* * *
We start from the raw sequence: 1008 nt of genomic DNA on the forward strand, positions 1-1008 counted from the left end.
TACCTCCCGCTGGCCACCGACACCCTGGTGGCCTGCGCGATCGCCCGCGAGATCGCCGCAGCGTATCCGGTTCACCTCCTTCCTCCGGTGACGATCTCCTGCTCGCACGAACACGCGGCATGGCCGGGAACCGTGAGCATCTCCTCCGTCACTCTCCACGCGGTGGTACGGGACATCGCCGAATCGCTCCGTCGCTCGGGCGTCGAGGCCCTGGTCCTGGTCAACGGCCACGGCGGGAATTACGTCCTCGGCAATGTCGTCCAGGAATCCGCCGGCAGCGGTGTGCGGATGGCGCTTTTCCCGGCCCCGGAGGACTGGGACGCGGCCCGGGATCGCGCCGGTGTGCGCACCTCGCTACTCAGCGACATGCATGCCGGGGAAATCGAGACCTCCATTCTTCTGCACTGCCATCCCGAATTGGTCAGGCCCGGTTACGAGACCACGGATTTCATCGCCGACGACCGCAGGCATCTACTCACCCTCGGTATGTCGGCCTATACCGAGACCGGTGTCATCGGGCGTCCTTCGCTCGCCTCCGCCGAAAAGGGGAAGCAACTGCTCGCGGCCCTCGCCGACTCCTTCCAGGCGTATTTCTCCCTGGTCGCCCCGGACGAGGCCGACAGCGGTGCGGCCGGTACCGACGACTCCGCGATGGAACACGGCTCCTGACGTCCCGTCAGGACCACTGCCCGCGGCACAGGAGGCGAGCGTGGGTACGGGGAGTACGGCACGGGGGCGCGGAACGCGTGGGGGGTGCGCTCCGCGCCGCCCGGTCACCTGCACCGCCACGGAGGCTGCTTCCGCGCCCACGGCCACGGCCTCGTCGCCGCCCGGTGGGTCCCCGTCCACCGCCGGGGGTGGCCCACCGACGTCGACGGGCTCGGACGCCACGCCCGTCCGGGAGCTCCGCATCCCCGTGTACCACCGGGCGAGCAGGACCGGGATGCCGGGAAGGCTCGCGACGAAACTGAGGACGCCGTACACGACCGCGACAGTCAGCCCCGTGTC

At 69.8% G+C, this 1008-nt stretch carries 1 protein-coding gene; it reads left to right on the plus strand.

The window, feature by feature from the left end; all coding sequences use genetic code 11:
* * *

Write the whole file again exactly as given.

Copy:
We start from the raw sequence: 1008 nt of genomic DNA on the forward strand, positions 1-1008 counted from the left end.
TACCTCCCGCTGGCCACCGACACCCTGGTGGCCTGCGCGATCGCCCGCGAGATCGCCGCAGCGTATCCGGTTCACCTCCTTCCTCCGGTGACGATCTCCTGCTCGCACGAACACGCGGCATGGCCGGGAACCGTGAGCATCTCCTCCGTCACTCTCCACGCGGTGGTACGGGACATCGCCGAATCGCTCCGTCGCTCGGGCGTCGAGGCCCTGGTCCTGGTCAACGGCCACGGCGGGAATTACGTCCTCGGCAATGTCGTCCAGGAATCCGCCGGCAGCGGTGTGCGGATGGCGCTTTTCCCGGCCCCGGAGGACTGGGACGCGGCCCGGGATCGCGCCGGTGTGCGCACCTCGCTACTCAGCGACATGCATGCCGGGGAAATCGAGACCTCCATTCTTCTGCACTGCCATCCCGAATTGGTCAGGCCCGGTTACGAGACCACGGATTTCATCGCCGACGACCGCAGGCATCTACTCACCCTCGGTATGTCGGCCTATACCGAGACCGGTGTCATCGGGCGTCCTTCGCTCGCCTCCGCCGAAAAGGGGAAGCAACTGCTCGCGGCCCTCGCCGACTCCTTCCAGGCGTATTTCTCCCTGGTCGCCCCGGACGAGGCCGACAGCGGTGCGGCCGGTACCGACGACTCCGCGATGGAACACGGCTCCTGACGTCCCGTCAGGACCACTGCCCGCGGCACAGGAGGCGAGCGTGGGTACGGGGAGTACGGCACGGGGGCGCGGAACGCGTGGGGGGTGCGCTCCGCGCCGCCCGGTCACCTGCACCGCCACGGAGGCTGCTTCCGCGCCCACGGCCACGGCCTCGTCGCCGCCCGGTGGGTCCCCGTCCACCGCCGGGGGTGGCCCACCGACGTCGACGGGCTCGGACGCCACGCCCGTCCGGGAGCTCCGCATCCCCGTGTACCACCGGGCGAGCAGGACCGGGATGCCGGGAAGGCTCGCGACGAAACTGAGGACGCCGTACACGACCGCGACAGTCAGCCCCGTGTC

At 69.8% G+C, this 1008-nt stretch carries 1 protein-coding gene; it reads left to right on the plus strand.

The window, feature by feature from the left end; all coding sequences use genetic code 11: